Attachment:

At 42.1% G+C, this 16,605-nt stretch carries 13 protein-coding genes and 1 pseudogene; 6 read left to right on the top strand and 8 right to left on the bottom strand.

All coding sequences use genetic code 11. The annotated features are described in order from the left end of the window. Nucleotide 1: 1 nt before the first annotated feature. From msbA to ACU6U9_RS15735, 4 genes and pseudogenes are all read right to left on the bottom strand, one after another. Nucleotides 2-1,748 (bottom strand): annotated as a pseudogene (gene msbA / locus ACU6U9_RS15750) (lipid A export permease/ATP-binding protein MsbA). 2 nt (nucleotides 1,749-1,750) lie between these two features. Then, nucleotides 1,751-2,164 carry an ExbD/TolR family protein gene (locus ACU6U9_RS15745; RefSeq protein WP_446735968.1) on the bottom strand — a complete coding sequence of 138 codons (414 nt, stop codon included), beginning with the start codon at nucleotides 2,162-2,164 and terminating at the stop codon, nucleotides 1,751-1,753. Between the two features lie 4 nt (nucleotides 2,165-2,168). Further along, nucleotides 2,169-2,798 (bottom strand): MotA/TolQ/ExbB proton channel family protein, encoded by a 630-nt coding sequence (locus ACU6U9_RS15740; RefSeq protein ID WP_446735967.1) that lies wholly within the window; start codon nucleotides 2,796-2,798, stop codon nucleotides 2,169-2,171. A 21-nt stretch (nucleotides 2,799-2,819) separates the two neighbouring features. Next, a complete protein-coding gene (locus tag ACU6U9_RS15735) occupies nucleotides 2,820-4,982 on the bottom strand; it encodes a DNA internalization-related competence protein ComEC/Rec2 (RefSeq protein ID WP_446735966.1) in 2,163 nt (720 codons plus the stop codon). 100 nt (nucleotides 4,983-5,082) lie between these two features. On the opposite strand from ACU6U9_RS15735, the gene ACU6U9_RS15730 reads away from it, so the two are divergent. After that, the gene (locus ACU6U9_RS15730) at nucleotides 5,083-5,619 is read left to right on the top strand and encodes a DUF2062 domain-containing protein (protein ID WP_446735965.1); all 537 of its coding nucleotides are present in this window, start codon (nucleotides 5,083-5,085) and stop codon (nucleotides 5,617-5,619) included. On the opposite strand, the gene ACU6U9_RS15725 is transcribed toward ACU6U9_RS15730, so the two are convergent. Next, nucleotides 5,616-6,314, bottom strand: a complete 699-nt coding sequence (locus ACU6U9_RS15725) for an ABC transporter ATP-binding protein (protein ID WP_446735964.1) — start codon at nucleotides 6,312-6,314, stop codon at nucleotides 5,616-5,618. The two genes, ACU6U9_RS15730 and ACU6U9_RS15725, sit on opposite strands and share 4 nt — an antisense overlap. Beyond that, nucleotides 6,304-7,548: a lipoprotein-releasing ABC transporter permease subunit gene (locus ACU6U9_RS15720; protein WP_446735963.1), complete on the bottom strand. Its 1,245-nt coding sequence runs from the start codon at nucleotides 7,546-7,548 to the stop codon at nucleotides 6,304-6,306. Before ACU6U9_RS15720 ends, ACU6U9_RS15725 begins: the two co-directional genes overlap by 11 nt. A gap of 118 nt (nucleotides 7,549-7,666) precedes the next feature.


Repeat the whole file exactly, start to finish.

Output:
At 42.1% G+C, this 16,605-nt stretch carries 13 protein-coding genes and 1 pseudogene; 6 read left to right on the top strand and 8 right to left on the bottom strand.

All coding sequences use genetic code 11. The annotated features are described in order from the left end of the window. Nucleotide 1: 1 nt before the first annotated feature. From msbA to ACU6U9_RS15735, 4 genes and pseudogenes are all read right to left on the bottom strand, one after another. Nucleotides 2-1,748 (bottom strand): annotated as a pseudogene (gene msbA / locus ACU6U9_RS15750) (lipid A export permease/ATP-binding protein MsbA). 2 nt (nucleotides 1,749-1,750) lie between these two features. Then, nucleotides 1,751-2,164 carry an ExbD/TolR family protein gene (locus ACU6U9_RS15745; RefSeq protein WP_446735968.1) on the bottom strand — a complete coding sequence of 138 codons (414 nt, stop codon included), beginning with the start codon at nucleotides 2,162-2,164 and terminating at the stop codon, nucleotides 1,751-1,753. Between the two features lie 4 nt (nucleotides 2,165-2,168). Further along, nucleotides 2,169-2,798 (bottom strand): MotA/TolQ/ExbB proton channel family protein, encoded by a 630-nt coding sequence (locus ACU6U9_RS15740; RefSeq protein ID WP_446735967.1) that lies wholly within the window; start codon nucleotides 2,796-2,798, stop codon nucleotides 2,169-2,171. A 21-nt stretch (nucleotides 2,799-2,819) separates the two neighbouring features. Next, a complete protein-coding gene (locus tag ACU6U9_RS15735) occupies nucleotides 2,820-4,982 on the bottom strand; it encodes a DNA internalization-related competence protein ComEC/Rec2 (RefSeq protein ID WP_446735966.1) in 2,163 nt (720 codons plus the stop codon). 100 nt (nucleotides 4,983-5,082) lie between these two features. On the opposite strand from ACU6U9_RS15735, the gene ACU6U9_RS15730 reads away from it, so the two are divergent. After that, the gene (locus ACU6U9_RS15730) at nucleotides 5,083-5,619 is read left to right on the top strand and encodes a DUF2062 domain-containing protein (protein ID WP_446735965.1); all 537 of its coding nucleotides are present in this window, start codon (nucleotides 5,083-5,085) and stop codon (nucleotides 5,617-5,619) included. On the opposite strand, the gene ACU6U9_RS15725 is transcribed toward ACU6U9_RS15730, so the two are convergent. Next, nucleotides 5,616-6,314, bottom strand: a complete 699-nt coding sequence (locus ACU6U9_RS15725) for an ABC transporter ATP-binding protein (protein ID WP_446735964.1) — start codon at nucleotides 6,312-6,314, stop codon at nucleotides 5,616-5,618. The two genes, ACU6U9_RS15730 and ACU6U9_RS15725, sit on opposite strands and share 4 nt — an antisense overlap. Beyond that, nucleotides 6,304-7,548: a lipoprotein-releasing ABC transporter permease subunit gene (locus ACU6U9_RS15720; protein WP_446735963.1), complete on the bottom strand. Its 1,245-nt coding sequence runs from the start codon at nucleotides 7,546-7,548 to the stop codon at nucleotides 6,304-6,306. Before ACU6U9_RS15720 ends, ACU6U9_RS15725 begins: the two co-directional genes overlap by 11 nt. A gap of 118 nt (nucleotides 7,549-7,666) precedes the next feature.